WARSAW, Poland (AP) — A rural region in southern Poland revoked an anti-LGBT resolution Wednesday under the threat of losing European Union funding.
The regional assembly of Swietokrzyskie voted in a special session to revoke the resolution, first passed in 2019, that stated “opposition to the attempts to introduce LGBT ideology to local government communities and the promotion of this ideology in public life.”
The measure also declared “deep disapproval and strong opposition to the attempts by liberal political and social circles to promote an ideology based on LGBT affirmation, which are in clear contradiction to the cultural heritage and centuries-old Christian traditions not only of the Swietokrzyski region but also of Poland and Europe.”
Swietokrzyskie is the first area of Poland to rescind such a measure after becoming colloquially known as an “LGBT-free zone.” Its move came after the country’s government asked authorities in several regions to revoke their largely symbolic anti-LGBT resolutions.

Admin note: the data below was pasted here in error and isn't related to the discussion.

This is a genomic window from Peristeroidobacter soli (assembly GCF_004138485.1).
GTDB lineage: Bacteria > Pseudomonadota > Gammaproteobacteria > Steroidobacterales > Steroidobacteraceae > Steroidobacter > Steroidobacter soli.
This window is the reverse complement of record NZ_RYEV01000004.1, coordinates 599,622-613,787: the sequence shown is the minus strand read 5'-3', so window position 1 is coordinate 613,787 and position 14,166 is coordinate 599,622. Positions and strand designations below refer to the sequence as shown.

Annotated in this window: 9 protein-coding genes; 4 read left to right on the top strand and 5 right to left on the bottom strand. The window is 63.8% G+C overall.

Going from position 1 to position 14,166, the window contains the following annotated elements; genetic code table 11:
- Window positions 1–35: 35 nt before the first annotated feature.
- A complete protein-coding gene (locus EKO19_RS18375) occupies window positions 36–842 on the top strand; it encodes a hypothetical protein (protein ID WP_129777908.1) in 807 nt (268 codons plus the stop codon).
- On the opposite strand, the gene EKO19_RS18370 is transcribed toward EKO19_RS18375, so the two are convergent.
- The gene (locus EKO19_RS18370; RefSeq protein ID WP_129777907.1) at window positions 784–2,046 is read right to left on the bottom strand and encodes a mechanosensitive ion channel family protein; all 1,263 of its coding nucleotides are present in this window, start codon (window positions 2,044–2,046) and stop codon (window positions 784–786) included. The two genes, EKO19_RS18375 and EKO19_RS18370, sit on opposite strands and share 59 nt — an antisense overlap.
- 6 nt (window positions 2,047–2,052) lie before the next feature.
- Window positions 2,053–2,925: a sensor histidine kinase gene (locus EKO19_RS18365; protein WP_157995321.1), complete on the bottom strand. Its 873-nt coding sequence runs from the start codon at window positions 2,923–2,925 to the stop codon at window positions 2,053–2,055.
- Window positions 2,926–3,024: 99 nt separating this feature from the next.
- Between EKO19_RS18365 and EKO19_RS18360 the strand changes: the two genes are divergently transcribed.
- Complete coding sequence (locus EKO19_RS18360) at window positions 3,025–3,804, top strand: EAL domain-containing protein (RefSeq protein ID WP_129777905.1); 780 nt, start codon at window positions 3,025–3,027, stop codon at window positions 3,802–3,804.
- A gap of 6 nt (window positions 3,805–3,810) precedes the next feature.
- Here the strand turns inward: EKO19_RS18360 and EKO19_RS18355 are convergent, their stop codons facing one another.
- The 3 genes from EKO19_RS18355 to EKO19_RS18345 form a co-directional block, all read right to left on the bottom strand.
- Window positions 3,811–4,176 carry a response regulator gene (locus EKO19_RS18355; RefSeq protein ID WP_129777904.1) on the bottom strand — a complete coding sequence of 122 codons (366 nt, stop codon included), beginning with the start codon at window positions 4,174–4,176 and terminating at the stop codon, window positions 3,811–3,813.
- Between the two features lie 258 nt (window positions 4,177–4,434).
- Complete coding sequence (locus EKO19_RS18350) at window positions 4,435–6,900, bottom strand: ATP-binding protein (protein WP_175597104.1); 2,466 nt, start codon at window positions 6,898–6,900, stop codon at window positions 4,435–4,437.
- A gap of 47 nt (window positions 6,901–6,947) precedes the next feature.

The appeal marked a reversal for the conservative government after the EU put on hold millions of euros of funding to the regions. Members of Poland’s ruling Law and Justice, party had supported the resolutions, which local communities said were intended to protect families based on unions of a man and a woman.
The resolutions were part of a backlash against an increasingly visible gay rights movement in Poland. Rights activists said the “LGBT-free” designations made gays and lesbians feel unwelcome.
EU leaders denounced the resolutions as discriminatory, and the EU Parliament reacted earlier this year by passing a resolution declaring the entire 27-member EU a “freedom zone” for LGBT people.
According to Polish media reporters Wednesday, Swietokrzyskie’s assembly passed a new resolution in the place of the old one stating that Poland’s Constitution guarantees parents the right to raise their children in accordance with their beliefs and views but also provides “a guarantee of equality and fair treatment for all.”